Undervine Tillage


Many tools now exist to manage the undervine strip mechanically, and without resorting to herbicides, and these all have their advantages and disadvantages.

An intervine plough that turns the soil may be the most effective in removing weed roots, but will cause the most damage to soil biology.

Tools that cut weed roots without inverting the soil will do less damage to the soil biology, but care needs to be taken to balance the frequency of use to minimize disturbance.

Tractor-mounted strimmers and rotating discs of rubber ‘fingers’ may achieve what you need without disturbing the soil at all.

In detail

The undervine area is more challenging to manage without tillage than the interrow.

In some vineyard contexts, carefully selected cover crops are very successfully used under vine to control weed growth. However, in some contexts there are common concerns and research evidence that plants growing undervine can detrimentally compete with the vine for soil water and nutrients. Yield may be compromised, especially in the early years when vines are young and haven’t established deeper root systems.

Vineyard context is key to deciding the best solution for managing the undervine area, whether that is strimming/mowing/grazing animals, cultivation of some sort, plant suppressants (mulch, fleece etc) or careful species selection.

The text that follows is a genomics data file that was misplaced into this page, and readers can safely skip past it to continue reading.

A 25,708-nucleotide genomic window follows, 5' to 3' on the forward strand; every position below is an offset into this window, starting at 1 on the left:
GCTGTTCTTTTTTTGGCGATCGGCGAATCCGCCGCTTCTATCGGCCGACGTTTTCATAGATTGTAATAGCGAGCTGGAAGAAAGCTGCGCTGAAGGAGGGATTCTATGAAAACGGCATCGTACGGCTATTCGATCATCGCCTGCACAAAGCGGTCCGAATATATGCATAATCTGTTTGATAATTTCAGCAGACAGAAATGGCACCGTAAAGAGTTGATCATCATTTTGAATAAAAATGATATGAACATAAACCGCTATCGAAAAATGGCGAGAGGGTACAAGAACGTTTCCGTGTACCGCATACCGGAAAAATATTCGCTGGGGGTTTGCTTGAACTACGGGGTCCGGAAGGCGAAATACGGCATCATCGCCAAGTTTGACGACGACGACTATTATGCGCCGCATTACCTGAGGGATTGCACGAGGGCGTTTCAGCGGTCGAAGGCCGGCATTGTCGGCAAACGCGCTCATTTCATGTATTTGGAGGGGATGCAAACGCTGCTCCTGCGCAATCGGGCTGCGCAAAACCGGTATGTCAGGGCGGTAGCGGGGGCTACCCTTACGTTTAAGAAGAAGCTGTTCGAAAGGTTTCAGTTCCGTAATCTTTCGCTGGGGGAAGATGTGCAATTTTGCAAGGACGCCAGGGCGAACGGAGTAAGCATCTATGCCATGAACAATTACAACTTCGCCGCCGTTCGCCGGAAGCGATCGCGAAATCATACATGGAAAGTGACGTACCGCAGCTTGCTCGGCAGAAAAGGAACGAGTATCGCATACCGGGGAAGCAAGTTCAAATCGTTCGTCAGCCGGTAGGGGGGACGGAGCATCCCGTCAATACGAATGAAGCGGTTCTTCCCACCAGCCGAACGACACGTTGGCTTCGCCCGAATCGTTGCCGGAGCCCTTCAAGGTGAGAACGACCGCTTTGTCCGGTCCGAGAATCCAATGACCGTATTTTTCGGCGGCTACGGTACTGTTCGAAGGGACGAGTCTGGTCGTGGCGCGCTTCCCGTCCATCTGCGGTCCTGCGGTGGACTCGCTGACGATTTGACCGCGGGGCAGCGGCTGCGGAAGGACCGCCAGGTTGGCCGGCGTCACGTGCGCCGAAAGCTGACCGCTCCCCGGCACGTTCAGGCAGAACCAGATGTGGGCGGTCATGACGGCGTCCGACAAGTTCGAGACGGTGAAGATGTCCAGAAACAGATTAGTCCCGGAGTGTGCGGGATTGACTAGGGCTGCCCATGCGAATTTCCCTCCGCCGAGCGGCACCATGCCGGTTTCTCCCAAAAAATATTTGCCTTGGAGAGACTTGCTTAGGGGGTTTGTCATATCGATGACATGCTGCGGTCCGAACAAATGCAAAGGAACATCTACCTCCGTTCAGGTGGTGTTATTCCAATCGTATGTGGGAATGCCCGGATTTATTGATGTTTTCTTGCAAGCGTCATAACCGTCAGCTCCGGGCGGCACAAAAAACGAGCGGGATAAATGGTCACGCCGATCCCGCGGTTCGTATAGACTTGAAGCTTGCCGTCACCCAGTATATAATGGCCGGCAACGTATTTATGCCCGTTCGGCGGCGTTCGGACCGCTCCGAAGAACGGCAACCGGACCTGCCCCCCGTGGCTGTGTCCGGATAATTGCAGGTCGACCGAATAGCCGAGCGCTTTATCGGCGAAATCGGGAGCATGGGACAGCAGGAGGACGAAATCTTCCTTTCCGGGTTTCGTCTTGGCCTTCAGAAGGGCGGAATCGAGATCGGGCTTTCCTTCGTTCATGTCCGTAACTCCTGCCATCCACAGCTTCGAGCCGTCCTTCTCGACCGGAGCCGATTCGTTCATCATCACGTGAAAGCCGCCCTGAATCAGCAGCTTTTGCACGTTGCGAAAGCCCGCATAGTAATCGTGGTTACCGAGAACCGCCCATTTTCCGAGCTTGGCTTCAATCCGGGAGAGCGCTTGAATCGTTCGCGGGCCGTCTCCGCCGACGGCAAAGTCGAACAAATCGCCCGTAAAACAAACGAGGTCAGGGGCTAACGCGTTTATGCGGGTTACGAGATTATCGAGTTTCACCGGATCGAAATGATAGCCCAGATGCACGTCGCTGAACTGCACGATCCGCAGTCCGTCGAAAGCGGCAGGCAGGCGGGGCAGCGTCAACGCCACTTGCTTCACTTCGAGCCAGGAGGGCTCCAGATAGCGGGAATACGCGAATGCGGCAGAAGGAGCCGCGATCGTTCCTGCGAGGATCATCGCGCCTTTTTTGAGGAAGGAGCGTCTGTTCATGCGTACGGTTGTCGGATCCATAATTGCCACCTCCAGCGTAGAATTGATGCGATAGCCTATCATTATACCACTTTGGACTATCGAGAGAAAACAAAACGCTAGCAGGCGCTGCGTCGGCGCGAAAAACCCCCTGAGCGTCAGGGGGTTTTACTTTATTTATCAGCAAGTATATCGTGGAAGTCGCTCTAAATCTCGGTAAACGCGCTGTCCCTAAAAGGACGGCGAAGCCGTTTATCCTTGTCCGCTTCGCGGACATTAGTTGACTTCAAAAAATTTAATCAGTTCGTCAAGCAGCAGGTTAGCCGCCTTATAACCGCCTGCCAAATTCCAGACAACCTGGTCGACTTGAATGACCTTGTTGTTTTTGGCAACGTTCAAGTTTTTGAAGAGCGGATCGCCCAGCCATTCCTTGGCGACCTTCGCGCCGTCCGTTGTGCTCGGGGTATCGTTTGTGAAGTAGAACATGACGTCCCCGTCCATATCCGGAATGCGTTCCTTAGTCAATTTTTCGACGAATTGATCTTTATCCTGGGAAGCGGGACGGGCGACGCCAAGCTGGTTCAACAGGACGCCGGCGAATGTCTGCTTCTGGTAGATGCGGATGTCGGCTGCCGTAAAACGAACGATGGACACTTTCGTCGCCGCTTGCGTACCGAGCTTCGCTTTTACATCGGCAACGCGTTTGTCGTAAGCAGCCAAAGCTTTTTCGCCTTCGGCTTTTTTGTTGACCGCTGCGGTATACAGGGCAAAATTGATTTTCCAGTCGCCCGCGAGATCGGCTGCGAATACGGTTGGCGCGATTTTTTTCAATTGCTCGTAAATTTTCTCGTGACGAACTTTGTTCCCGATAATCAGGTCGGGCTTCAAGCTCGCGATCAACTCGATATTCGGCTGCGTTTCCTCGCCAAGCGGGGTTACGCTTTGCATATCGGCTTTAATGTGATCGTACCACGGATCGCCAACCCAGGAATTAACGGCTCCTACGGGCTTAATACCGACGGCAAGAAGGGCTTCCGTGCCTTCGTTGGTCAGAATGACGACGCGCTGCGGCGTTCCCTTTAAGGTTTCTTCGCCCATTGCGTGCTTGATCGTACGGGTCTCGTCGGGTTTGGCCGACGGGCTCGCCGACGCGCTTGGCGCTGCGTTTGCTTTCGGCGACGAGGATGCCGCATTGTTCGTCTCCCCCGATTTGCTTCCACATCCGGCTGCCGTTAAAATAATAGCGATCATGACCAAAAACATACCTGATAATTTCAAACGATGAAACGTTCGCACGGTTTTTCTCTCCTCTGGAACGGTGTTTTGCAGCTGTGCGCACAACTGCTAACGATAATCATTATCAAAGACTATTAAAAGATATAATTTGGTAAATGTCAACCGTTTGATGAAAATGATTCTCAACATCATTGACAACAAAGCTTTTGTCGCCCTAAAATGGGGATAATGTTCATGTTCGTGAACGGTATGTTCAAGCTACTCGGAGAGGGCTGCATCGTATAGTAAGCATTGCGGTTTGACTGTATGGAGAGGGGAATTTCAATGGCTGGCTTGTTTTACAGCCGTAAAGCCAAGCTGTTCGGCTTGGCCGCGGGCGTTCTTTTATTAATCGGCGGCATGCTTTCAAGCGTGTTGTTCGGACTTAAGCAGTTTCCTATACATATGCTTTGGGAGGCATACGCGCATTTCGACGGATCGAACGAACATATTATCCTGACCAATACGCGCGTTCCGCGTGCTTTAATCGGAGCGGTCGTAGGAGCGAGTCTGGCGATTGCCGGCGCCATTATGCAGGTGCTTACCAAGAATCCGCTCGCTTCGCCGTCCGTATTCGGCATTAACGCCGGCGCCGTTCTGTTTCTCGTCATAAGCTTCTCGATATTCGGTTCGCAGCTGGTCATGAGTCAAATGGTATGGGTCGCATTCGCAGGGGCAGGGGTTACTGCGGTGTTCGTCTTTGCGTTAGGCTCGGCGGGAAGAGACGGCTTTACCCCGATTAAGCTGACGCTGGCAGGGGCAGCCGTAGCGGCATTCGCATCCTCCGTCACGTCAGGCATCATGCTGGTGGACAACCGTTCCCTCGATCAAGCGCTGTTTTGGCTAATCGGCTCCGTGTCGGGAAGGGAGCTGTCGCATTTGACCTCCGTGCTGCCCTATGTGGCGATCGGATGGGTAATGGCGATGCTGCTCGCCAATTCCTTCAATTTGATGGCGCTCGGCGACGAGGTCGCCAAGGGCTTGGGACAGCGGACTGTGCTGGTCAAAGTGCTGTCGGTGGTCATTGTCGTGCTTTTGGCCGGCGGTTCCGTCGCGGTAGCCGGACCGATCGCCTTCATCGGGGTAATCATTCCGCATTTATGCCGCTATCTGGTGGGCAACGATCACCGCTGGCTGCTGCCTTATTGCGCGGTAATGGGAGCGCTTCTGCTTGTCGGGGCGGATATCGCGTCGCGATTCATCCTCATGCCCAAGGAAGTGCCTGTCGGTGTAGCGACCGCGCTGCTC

When using cover crops undervine, careful selection and management is required to avoid them growing up into the vine canopy causing reduced air circulation, increased humidity and support of disease development. This can also reduce access to fruit at harvest. Drip irrigation can increase growth of undervine plants, due to the location of the dripper line. Growth can be controlled by strimming, mowing and/oror the use of grazing animals

To establish cover crops undervine, one option is to sow them in the interrow, allow them to set seed and then mow and side discharge them undervine so that the seeds germinate in the following season. This has been proposed by Dr Tom Line of University of Adelaide.

Although certain location and species-specific undervine plants do not result in the above challenges, where issues commonly arise there is a need to manage the undervine area to reduce the above risk factors.

Further information